A new look for an old friend, and AIDA64 meets our new processors
AIDA64 has just released the update we’ve been waiting for after the launches of the Raptor Lake and Raphael chip families. New silicon from AMD and Intel supports new features like DDR5 and PCIe 5.0, which means the software you use to monitor what’s going on inside that box has to learn some new tricks. . There have also been changes on the software side, with Win10 22H2 arriving with updates for Windows 11 and Server 2022 which AIDA64 also has to deal with.
The update includes a major overhaul of the built-in benchmarks as well as the stress test, which will make Finalwire’s tool more useful for those who have just upgraded to the new chips. This is not just an update for your processor, it also includes your coolers and peripherals. AIDA v6.80 includes support for things like the Asus ROG Ryujin II EVA LCD, SteelSeries Apex and Rival OLEDs, AiO liquid coolers from Corsair, and even the Stream Deck from Elgato. Update if you have it, try the demo if you don’t.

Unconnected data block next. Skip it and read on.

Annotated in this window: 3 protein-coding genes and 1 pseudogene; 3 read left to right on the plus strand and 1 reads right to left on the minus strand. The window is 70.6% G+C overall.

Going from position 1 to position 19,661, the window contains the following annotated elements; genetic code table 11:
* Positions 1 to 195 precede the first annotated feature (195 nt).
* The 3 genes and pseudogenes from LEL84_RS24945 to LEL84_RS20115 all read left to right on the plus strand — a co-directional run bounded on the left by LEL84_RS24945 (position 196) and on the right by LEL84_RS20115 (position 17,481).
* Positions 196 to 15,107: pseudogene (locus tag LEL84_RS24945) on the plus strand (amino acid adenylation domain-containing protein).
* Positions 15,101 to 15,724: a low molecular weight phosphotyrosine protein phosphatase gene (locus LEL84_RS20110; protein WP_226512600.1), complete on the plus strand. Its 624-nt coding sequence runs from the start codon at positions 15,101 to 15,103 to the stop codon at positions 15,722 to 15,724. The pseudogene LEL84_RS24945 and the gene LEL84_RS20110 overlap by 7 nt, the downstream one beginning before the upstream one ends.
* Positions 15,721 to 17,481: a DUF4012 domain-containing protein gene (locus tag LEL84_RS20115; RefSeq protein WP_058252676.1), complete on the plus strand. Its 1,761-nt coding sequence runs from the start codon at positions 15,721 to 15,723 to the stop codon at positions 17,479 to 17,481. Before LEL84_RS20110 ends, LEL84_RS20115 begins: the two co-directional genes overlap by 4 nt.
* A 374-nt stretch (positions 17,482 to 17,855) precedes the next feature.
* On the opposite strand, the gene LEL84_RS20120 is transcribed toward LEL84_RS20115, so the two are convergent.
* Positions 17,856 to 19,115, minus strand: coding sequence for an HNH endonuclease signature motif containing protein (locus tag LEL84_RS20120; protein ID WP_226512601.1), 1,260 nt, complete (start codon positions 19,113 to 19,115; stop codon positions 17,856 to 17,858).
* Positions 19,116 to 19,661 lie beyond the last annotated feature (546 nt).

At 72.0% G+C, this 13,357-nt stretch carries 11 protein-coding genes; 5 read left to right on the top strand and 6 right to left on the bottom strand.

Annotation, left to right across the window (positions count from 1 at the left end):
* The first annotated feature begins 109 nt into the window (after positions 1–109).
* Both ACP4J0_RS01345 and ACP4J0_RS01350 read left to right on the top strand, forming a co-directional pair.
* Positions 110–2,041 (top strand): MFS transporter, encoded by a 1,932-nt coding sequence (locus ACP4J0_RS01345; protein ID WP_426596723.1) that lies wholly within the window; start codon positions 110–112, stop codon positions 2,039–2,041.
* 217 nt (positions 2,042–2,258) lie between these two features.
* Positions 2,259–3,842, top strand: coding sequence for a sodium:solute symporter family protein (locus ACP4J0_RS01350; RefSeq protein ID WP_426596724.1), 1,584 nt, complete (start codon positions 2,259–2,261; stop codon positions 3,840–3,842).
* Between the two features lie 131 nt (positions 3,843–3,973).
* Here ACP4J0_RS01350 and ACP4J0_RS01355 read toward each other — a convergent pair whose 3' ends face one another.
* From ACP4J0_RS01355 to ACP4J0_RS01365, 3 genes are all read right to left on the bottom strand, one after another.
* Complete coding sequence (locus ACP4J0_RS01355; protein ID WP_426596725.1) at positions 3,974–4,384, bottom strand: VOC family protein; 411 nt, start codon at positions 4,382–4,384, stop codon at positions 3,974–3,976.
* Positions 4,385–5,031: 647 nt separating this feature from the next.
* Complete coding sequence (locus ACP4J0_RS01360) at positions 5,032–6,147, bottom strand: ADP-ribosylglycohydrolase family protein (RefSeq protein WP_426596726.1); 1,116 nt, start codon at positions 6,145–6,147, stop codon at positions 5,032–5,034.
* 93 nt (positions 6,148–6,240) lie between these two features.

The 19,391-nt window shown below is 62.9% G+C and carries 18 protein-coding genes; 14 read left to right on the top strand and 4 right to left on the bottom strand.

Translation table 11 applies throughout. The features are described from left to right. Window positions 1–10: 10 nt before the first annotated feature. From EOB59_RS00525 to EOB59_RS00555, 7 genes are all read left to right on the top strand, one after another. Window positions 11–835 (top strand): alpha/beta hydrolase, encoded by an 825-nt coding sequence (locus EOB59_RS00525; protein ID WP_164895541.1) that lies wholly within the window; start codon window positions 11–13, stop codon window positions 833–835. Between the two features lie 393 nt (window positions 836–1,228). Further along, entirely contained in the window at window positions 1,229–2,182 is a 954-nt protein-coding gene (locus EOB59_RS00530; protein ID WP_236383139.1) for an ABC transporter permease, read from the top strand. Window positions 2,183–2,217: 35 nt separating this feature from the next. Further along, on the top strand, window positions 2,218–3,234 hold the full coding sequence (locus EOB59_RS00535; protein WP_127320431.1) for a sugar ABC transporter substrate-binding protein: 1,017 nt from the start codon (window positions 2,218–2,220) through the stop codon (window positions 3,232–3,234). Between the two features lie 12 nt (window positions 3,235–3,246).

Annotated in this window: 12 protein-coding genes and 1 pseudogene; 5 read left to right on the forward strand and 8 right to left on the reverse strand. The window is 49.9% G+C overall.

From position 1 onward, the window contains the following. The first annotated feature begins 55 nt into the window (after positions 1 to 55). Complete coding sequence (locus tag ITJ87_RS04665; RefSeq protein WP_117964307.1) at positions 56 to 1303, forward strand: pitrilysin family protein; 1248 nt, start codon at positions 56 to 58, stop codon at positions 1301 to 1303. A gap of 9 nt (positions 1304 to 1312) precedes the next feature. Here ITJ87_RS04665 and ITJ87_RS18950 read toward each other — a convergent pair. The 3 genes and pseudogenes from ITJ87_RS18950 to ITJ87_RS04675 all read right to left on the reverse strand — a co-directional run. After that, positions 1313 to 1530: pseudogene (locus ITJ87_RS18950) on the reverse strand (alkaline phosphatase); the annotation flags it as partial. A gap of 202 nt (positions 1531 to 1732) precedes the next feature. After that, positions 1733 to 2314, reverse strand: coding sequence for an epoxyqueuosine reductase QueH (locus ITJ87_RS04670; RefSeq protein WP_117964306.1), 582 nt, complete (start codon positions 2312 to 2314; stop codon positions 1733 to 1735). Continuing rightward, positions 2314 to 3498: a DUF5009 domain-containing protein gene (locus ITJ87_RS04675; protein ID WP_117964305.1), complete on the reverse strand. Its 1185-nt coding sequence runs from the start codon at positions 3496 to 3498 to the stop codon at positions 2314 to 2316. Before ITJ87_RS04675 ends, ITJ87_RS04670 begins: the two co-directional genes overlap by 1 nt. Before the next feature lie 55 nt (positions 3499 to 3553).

The other diagnostic tool that has something to brag about. If you’re old enough to occasionally query your memory, you probably remember a time when you used MemTest86 to test your computer’s memory. The screen presented when you booted into the tool wasn’t very exciting, but the ability to pinpoint these intermittent reboots to a single dodgy DIMM certainly was! Then came the dark days, when Chris Brady’s MemTest86 remained at version 3.0 for years and Samuel Demeulemeester created the Memtest86+.
Open source software is only as good as the software that supports it, and when you’re not making a lot of money from your efforts, it can be hard to keep dividing your efforts between what you’d like to work on and what you make a living. . There’s more to this story of course, but that’s not the news today. The news is that Memtest86+ 6.0 has just been released!
This new release includes updated code to support 32 and 64-bit UEFI, support for DDR5, recognition of not only new Intel and AMD processors, but many that have been released over the the last decade. You can grab an image for Windows or Linux so you can create a bootable USB and finally figure out if it’s your RAM that’s causing those occasional BSoDs or something else.